Ask an Expert: Why aren’t breast cancers taken out immediately?

  Q: “It has been two weeks since I was diagnosed with infiltrating ductal carcinoma, and I have not had my MRI, PET, CT or follow-up. Everyone says, ‘You have time.’ How do they know I have time? How do they know that my cancer cells aren’t dividing right now? Why aren’t breast cancers taken out immediately and patients treated for any cancer spread right away?”

Answer from Stacy Lewis, M.D., medical director, Providence Cancer Center, and oncologist, Providence Oncology and Hematology Care Clinic:
 
I understand your sense of urgency. You are absolutely justified in wanting to begin treatment as soon as possible. This should be the goal of your medical team, as well. However, it’s important for your medical team to take time to determine which treatment options will be best for you. It’s also important for you to take time to consider all of your options carefully, to make an informed decision, and to make sure that you are comfortable with your decision.

Is there time for all this? Yes. How can you be sure? It’s a matter of weighing the importance of the decisions you need to make (for example, should you have a lumpectomy and preserve your breast, or would you feel safer having a mastectomy?) with the facts about cancer cell division and growth.

You may think of cancer as growing and spreading very quickly, but this is not the case with most cancers. Breast cancer grows by cell division, and with most breast cancers, each division takes one to two months (see Ask An Expert: Breast Cancer Growth Rate). By the time a breast cancer is large enough to be detected in an examination or a mammogram, it is composed of millions of cells that have been dividing for years. So while it may seem as though your breast cancer showed up all of a sudden, it probably has been growing, very slowly, for a long time.

That doesn’t mean that a person should drag her feet about seeking treatment. But it does mean that there is time to make well-considered treatment decisions. I know that each day following your diagnosis must seem like an eternity, but I recommend that you use this time to learn everything you can about your condition and your options.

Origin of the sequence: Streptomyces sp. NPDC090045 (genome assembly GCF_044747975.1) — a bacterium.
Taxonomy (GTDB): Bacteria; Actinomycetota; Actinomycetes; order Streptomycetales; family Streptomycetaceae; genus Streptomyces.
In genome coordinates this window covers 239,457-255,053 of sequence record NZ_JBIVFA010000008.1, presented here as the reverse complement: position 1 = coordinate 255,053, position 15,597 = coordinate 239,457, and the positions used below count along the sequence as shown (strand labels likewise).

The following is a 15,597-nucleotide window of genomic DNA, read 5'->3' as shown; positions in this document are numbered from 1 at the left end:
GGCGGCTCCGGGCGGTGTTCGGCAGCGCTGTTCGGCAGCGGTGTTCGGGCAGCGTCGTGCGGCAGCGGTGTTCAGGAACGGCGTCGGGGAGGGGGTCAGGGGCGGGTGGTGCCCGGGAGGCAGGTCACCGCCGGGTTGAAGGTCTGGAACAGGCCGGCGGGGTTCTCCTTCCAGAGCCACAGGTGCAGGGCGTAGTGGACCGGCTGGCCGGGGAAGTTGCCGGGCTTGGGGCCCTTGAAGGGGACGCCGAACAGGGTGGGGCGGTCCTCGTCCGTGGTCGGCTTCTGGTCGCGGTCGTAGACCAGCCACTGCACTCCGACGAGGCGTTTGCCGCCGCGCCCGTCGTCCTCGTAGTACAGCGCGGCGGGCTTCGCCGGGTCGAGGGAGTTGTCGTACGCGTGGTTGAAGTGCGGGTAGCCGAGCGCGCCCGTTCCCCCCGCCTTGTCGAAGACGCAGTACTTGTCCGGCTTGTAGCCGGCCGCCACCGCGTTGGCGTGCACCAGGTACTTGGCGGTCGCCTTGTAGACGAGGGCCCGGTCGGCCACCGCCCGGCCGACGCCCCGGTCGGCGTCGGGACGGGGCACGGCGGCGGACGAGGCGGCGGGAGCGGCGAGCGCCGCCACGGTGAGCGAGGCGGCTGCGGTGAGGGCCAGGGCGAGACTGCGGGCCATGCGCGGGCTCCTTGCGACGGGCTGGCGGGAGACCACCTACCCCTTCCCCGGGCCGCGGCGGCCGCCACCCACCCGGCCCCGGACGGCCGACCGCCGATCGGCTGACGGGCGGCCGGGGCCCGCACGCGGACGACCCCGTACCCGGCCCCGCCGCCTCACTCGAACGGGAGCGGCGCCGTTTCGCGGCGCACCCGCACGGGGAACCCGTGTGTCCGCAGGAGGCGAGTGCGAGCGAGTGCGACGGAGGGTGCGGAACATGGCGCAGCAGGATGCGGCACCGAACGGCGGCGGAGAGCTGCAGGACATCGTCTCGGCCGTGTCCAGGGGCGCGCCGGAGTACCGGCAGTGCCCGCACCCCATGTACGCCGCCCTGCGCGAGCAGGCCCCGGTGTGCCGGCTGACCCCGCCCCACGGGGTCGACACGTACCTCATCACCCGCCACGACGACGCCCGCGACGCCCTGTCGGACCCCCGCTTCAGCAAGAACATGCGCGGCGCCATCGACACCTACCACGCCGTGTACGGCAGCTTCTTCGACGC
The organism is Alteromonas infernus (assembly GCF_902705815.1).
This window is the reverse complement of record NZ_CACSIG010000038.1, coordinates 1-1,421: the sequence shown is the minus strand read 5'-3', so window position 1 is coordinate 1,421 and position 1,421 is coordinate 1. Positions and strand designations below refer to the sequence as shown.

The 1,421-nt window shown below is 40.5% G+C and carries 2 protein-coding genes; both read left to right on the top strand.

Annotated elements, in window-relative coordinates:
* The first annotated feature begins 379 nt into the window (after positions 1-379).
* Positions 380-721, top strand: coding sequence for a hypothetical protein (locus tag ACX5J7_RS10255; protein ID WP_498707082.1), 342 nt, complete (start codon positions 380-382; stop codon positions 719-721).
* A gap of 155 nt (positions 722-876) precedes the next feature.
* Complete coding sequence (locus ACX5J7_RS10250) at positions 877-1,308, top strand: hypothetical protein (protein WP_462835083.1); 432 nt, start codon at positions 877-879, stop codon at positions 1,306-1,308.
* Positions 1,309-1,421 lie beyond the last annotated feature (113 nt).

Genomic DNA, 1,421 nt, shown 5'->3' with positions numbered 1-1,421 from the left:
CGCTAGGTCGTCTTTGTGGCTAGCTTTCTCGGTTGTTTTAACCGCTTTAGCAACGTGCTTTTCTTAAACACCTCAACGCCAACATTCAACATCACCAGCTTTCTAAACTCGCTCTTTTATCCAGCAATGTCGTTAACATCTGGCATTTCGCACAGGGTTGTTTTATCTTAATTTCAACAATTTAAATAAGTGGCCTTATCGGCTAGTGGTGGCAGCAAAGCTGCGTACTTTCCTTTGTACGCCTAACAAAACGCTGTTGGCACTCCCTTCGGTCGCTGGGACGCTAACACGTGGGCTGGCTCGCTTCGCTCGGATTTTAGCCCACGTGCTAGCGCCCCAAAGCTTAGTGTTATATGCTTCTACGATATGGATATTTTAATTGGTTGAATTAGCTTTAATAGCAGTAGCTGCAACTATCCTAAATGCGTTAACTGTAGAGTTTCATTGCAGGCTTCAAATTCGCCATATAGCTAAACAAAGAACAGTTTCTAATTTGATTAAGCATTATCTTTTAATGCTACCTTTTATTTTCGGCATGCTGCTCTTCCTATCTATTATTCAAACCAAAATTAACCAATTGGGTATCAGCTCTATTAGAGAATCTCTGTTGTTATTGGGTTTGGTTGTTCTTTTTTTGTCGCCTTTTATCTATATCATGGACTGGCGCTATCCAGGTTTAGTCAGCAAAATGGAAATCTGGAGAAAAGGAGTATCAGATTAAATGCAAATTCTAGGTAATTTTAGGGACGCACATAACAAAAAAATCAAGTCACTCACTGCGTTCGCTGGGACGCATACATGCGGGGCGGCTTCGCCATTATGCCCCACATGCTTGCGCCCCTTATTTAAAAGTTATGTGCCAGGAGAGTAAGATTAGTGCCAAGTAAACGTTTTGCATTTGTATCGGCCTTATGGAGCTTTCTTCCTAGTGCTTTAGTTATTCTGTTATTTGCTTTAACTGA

Follow-up scans – what, when and why

You asked why you had not been scheduled for follow-up scans. In general, once a biopsy confirms a diagnosis, it is not recommended to undergo further, extensive testing (such as CT scans, bone scans or chest X-rays) prior to surgery. The reason for this is that the chances of finding evidence of cancer in other parts of the body through these tests is very small. 

If you were having symptoms that suggest metastases (spread of the cancer), however, then tests aimed at evaluating your specific symptoms would be reasonable.

After surgery, further scans might be necessary if the surgery reveals that you have a very large tumor or extensive lymph node involvement (typically, more than 10 involved lymph nodes). In this case, there is a higher likelihood that your breast cancer may have already spread outside the breast and lymph nodes, and that it may be large enough to be visible on a scan.  The results from more extensive testing with CT scans or a PET scan may change your treatment plan.

Emotional follow-up and support

What concerns me most about your question is that for two weeks, you haven’t had access to anyone who could answer it for you.

At Providence Cancer Center, one of the first steps after a woman’s diagnosis is to refer her to a breast cancer patient advocate who can answer questions like yours. Our advocates meet with patients one-on-one to explain treatments, to help patients navigate through their appointments, and to refer patients to other supportive resources, such as: 
  • Providence Breast Cancer Outreach Program, which introduces newly diagnosed patients to volunteers who have been through breast cancer treatment
  • The Jill Lematta Learning Center at Providence Cancer Center, where patients and family members can look up health information online and check out books and articles on a specific diagnosis
  • Support groups for patients and family members
I know that cancer is a frightening diagnosis. I hope that my answer helped ease some of your concerns, and I urge you to seek out a breast cancer support group in your community for ongoing emotional support as your treatment and healing continue.

March 2008

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